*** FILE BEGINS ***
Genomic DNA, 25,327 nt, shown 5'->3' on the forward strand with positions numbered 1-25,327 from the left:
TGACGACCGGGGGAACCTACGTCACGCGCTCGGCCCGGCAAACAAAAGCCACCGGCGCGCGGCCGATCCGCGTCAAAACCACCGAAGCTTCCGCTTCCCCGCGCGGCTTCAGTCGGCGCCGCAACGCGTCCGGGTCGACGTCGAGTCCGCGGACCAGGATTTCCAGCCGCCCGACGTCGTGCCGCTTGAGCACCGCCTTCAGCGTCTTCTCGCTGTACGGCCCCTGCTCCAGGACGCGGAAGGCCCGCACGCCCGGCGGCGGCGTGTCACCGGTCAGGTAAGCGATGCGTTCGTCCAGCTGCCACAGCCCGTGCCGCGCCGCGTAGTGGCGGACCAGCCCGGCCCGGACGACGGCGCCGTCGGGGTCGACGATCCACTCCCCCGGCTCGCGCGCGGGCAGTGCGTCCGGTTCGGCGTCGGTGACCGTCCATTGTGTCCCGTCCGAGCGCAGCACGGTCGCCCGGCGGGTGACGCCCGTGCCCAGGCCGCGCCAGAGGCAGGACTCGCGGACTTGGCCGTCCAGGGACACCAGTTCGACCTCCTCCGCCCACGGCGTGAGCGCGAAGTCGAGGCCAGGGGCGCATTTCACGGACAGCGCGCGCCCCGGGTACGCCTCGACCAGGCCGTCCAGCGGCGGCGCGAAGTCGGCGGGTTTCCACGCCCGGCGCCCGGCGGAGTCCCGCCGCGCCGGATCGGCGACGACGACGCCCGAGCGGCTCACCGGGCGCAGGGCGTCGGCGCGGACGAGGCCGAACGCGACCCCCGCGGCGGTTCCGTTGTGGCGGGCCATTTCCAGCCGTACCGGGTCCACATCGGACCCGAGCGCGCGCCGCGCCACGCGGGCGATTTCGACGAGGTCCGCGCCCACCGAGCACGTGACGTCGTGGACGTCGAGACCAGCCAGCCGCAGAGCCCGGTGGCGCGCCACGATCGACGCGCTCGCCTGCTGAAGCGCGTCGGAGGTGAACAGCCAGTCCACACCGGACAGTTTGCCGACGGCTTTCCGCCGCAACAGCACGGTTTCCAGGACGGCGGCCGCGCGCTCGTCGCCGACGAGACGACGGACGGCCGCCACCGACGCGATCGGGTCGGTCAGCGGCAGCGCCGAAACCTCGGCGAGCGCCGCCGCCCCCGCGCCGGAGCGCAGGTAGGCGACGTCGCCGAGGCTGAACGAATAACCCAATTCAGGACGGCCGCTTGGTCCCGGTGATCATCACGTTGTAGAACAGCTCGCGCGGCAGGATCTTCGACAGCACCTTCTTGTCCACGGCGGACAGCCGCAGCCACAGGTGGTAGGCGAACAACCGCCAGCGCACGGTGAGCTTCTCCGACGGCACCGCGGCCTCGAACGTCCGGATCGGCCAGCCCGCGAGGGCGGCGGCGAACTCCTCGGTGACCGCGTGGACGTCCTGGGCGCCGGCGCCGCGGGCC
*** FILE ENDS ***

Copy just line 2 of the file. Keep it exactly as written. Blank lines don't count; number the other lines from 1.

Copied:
TGACGACCGGGGGAACCTACGTCACGCGCTCGGCCCGGCAAACAAAAGCCACCGGCGCGCGGCCGATCCGCGTCAAAACCACCGAAGCTTCCGCTTCCCCGCGCGGCTTCAGTCGGCGCCGCAACGCGTCCGGGTCGACGTCGAGTCCGCGGACCAGGATTTCCAGCCGCCCGACGTCGTGCCGCTTGAGCACCGCCTTCAGCGTCTTCTCGCTGTACGGCCCCTGCTCCAGGACGCGGAAGGCCCGCACGCCCGGCGGCGGCGTGTCACCGGTCAGGTAAGCGATGCGTTCGTCCAGCTGCCACAGCCCGTGCCGCGCCGCGTAGTGGCGGACCAGCCCGGCCCGGACGACGGCGCCGTCGGGGTCGACGATCCACTCCCCCGGCTCGCGCGCGGGCAGTGCGTCCGGTTCGGCGTCGGTGACCGTCCATTGTGTCCCGTCCGAGCGCAGCACGGTCGCCCGGCGGGTGACGCCCGTGCCCAGGCCGCGCCAGAGGCAGGACTCGCGGACTTGGCCGTCCAGGGACACCAGTTCGACCTCCTCCGCCCACGGCGTGAGCGCGAAGTCGAGGCCAGGGGCGCATTTCACGGACAGCGCGCGCCCCGGGTACGCCTCGACCAGGCCGTCCAGCGGCGGCGCGAAGTCGGCGGGTTTCCACGCCCGGCGCCCGGCGGAGTCCCGCCGCGCCGGATCGGCGACGACGACGCCCGAGCGGCTCACCGGGCGCAGGGCGTCGGCGCGGACGAGGCCGAACGCGACCCCCGCGGCGGTTCCGTTGTGGCGGGCCATTTCCAGCCGTACCGGGTCCACATCGGACCCGAGCGCGCGCCGCGCCACGCGGGCGATTTCGACGAGGTCCGCGCCCACCGAGCACGTGACGTCGTGGACGTCGAGACCAGCCAGCCGCAGAGCCCGGTGGCGCGCCACGATCGACGCGCTCGCCTGCTGAAGCGCGTCGGAGGTGAACAGCCAGTCCACACCGGACAGTTTGCCGACGGCTTTCCGCCGCAACAGCACGGTTTCCAGGACGGCGGCCGCGCGCTCGTCGCCGACGAGACGACGGACGGCCGCCACCGACGCGATCGGGTCGGTCAGCGGCAGCGCCGAAACCTCGGCGAGCGCCGCCGCCCCCGCGCCGGAGCGCAGGTAGGCGACGTCGCCGAGGCTGAACGAATAACCCAATTCAGGACGGCCGCTTGGTCCCGGTGATCATCACGTTGTAGAACAGCTCGCGCGGCAGGATCTTCGACAGCACCTTCTTGTCCACGGCGGACAGCCGCAGCCACAGGTGGTAGGCGAACAACCGCCAGCGCACGGTGAGCTTCTCCGACGGCACCGCGGCCTCGAACGTCCGGATCGGCCAGCCCGCGAGGGCGGCGGCGAACTCCTCGGTGACCGCGTGGACGTCCTGGGCGCCGGCGCCGCGGGCC